|4||Malakoane B, Heunis JC, Chikobvu P, Kigozi NG, Kruger WH. Public health system challenges in the Free State, South Africa: A situation appraisal to inform health system strengthening. BMC Health Serv Res 2020; 20(1): 58.|
|5||Kirigia JM, Wambebe C. Status of national health research systems in ten countries of the WHO African Region. BMC Health Serv Res 2006; 6(1): 135.|
|6||McIntyre D, Mooney G, editors. The economics of health equity. Cambridge: Cambridge University Press; 2007.|
|7||WHO. The African regional health report: The health of the people. 2006. [Online]. Available from: https://www.who.int/bulletin/africanhealth/en/ [Accessed on 8th April 2020].|
|8||Abubakar M, Basiru S, Oluyemi J, Abdulateef R, Atolagbe E, Adejoke J, et al. Medical tourism in Nigeria: Challenges and remedies to health care system development. Int J Dev Manag Rev 2018; 13(1): 223-228.|
|9||Olatunji G. Advisory outlook: Restoring trust to Nigeria’s healthcare system. 2020. [Online]. Available from: https://www.pwc.com/ng/en/assets/pdf/ advisory-outlook-may-2016-restoring-trust-to-nigeria-healthcare-system. pdf [Accessed on 20th March 2020].|
|10||Marston BJ, Dokubo EK, van Steelandt A, Martel L, Williams D, Hersey S, et al. Ebola response impact on public health programs, West Africa, 2014-2017. Emerg Infect Dis 2017; 23(Suppl 1): S25.|
|11||Owoseye A. Coronavirus: Nigeria, five other African nations have capacity to diagnose disease. Premium Times Nigeria. 2020. [Online]. Available from: https://www.premiumtimesng.com/health/health-news/376009-coronavirus-nigeria-five-other-african-nations-have-capacity-to-diagnose-disease.html [Accessed on 20th March 2020].|
|12||Deng SQ, Peng HJ. Characteristics of and public health responses to the coronavirus disease 2019 outbreak in China. J Clin Med 2020; 9(2): 575.|
|13||Grasselli G, Pesenti A. Critical care utilization for the COVID-19 outbreak in Lombardy, Italy: Early experience and forecast during an emergency response. JAMA 2020. doi:10.1001/jama.2020.4031.|
|14||Remuzzi A, Remuzzi G. COVID-19 and Italy: What next? Lancet 2020. doi:10.1016/S0140-6736(20)30627-9.|
|15||Han Y, Yang H. The transmission and diagnosis of 2019 novel coronavirus infection disease (COVID-19): A Chinese perspective. J Med Virol 2020. doi: 10.1002/jmv.25749.|
|16||Bai Y, Yao L, Wei T, Tian F, Jin DY, Chen L, et al. Presumed asymptomatic carrier transmission of COVID-19. JAMA 2020. doi: 10.1001/jama.2020.2565.|
|17||WHO. Statement on the second meeting of the international health regulations (2005) emergency committee regarding the outbreak of novel coronavirus (2019-ncov). 2020. [Online] Available from: https://www. who.int/news-room/detail/30-01-2020-statement-on-the-second-meeting-of-the-international-health-regulations-(2005)-emergency-committee-regarding-the-outbreak-of-novel-coronavirus-(2019-ncov) [Accessed on 8th April 2020].|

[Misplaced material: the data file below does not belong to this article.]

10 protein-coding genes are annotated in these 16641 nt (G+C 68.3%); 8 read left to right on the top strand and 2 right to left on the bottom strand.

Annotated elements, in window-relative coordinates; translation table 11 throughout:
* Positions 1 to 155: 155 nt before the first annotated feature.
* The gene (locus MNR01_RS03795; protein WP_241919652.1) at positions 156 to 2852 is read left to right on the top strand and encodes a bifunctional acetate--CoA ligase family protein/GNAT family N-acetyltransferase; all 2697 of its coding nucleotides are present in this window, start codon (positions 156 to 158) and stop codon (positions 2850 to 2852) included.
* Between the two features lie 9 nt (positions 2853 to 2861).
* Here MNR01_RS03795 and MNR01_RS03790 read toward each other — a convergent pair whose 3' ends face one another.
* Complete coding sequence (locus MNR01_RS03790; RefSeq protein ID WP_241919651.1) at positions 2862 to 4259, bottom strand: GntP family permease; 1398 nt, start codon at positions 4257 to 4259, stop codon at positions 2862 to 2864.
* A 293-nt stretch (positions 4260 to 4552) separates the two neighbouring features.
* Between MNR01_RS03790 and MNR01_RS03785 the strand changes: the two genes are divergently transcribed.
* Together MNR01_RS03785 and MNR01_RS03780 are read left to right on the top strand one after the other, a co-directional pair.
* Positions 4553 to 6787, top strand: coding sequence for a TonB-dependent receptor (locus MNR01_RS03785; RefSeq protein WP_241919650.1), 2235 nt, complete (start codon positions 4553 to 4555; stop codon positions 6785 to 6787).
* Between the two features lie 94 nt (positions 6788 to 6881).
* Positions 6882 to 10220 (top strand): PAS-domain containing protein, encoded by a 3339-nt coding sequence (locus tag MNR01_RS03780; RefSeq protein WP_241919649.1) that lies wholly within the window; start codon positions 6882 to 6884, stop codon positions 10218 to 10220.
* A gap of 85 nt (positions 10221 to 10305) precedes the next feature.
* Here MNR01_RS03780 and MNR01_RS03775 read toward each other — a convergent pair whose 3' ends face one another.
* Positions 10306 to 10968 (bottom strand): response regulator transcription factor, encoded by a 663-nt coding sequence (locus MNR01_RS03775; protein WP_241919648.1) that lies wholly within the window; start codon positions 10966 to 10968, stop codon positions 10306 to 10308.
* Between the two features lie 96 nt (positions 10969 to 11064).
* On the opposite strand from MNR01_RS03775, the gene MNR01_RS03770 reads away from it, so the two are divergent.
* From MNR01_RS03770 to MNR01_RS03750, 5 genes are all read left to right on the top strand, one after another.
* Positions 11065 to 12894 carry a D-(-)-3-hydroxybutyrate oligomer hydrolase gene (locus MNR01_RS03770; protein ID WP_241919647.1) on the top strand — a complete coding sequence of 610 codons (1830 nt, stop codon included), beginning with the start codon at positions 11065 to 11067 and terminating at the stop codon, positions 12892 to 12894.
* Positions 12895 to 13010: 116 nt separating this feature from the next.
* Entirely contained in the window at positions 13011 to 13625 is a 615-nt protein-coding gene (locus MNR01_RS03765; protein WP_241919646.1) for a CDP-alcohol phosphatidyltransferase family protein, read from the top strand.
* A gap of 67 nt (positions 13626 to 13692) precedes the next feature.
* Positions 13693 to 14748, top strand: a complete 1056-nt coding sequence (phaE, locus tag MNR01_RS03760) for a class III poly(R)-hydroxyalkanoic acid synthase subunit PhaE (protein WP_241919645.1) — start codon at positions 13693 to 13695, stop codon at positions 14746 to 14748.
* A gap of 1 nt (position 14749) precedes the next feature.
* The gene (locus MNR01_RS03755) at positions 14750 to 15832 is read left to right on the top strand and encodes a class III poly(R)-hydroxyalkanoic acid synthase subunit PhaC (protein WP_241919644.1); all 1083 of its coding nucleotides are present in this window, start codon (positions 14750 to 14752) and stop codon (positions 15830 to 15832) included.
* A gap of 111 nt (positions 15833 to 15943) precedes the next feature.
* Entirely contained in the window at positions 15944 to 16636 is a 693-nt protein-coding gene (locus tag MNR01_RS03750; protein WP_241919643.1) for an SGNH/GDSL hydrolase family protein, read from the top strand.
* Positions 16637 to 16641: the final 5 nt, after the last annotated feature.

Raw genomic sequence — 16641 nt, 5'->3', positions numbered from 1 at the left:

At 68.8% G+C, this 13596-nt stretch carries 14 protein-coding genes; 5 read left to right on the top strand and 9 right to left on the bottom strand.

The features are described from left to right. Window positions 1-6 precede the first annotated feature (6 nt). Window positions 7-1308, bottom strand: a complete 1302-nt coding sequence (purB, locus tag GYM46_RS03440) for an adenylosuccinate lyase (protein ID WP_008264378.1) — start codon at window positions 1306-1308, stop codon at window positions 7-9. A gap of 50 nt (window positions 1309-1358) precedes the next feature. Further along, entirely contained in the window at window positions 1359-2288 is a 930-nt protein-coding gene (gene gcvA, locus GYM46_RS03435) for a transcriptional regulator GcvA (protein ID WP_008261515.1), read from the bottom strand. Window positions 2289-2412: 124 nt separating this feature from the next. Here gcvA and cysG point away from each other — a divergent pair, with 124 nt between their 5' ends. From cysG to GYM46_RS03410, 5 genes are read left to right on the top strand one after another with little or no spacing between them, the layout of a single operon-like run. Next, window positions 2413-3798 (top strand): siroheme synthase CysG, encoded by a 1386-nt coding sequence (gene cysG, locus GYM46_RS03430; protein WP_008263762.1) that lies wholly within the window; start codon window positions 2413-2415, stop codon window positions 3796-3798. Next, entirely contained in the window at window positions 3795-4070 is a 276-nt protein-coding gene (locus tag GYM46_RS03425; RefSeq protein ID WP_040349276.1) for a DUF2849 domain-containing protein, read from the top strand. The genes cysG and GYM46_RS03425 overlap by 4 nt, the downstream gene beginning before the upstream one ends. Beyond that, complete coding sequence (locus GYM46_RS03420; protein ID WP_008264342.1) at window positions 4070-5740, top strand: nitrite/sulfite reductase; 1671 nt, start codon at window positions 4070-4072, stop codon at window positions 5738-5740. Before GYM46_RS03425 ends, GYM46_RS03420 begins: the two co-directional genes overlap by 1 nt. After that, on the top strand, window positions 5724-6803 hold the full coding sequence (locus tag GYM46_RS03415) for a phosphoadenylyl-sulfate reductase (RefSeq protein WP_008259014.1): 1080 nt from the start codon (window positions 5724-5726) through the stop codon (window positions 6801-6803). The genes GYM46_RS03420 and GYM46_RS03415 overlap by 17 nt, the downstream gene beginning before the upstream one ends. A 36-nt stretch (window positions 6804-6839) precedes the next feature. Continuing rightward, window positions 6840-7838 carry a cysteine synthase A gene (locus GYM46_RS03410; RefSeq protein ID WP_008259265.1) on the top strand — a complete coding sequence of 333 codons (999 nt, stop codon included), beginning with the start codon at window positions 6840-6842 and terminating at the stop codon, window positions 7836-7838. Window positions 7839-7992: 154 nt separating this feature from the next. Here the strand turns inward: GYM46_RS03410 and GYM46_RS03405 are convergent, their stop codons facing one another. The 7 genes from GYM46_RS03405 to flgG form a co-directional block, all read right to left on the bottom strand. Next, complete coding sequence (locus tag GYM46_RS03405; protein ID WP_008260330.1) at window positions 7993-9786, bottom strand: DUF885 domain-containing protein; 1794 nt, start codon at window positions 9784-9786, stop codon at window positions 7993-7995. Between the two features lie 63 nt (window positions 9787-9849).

|18||Africa CDC. Communiqué by the emergency meeting of African ministers of health on the coronavirus disease outbreak “Coordinated actions to prepare and respond to COVID-19 infection in Africa”. 2020. [Online]. Available from: http://www.africacdc.org/covid-19-and-resources/press-briefing/ covid-19-and-resources/press-briefing/communique-from-ministerial-meeting-on-covid19-english-pdf/detail [Accessed on 20th March 2020].|
|19||Withington C. We learned four valuable lessons from Ebola. They can help us fight the coronavirus. 2020. [Online]. Available from: https://www. theguardian.com/commentisfree/2020/mar/07/we-learned-four-valuable-lessons-from-ebola-they-can-help-us-fight-the-coronavirus [Accessed on 20th March 2020].|
|20||Shanghai Institutes for International Studies. International cooperation for the coronavirus combat: Results, lessons, and way ahead. 2020. [Online]. Available from: https://www.fmprc.gov.cn/mfa_eng/topics_665678/ kjgzbdfyyq/P020200310355462655277.pdf [Accessed on 20th March 2020].|
|21||WHO. Coronavirus disease 2019 (COVID-19) situation report-44. March 4, 2020. [Online]. Available from: https://www.who.int/docs/default-source/coronaviruse/situation-reports/20200304-sitrep-44-covid-19. pdf?sfvrsn=783b4c9d_2 [Accessed on 18th March 2020].|
|22||WHO. Coronavirus disease 2019 (COVID-19) situation report-57. 2020. [Online]. Available from: https://www.who.int/docs/default-source/coronaviruse/situation-reports/20200317-sitrep-57-covid-19. pdf?sfvrsn=a26922f2_4 [Accessed on 18th March 2020].|
|23||Hellewell J, Abbott S, Gimma A, Bosse NI, Jarvis CI, Russell TW, et al. Feasibility of controlling COVID-19 outbreaks by isolation of cases and contacts. Lancet Glob Health 2020. doi: 10.1016/S2214-109X(20)30074-7.|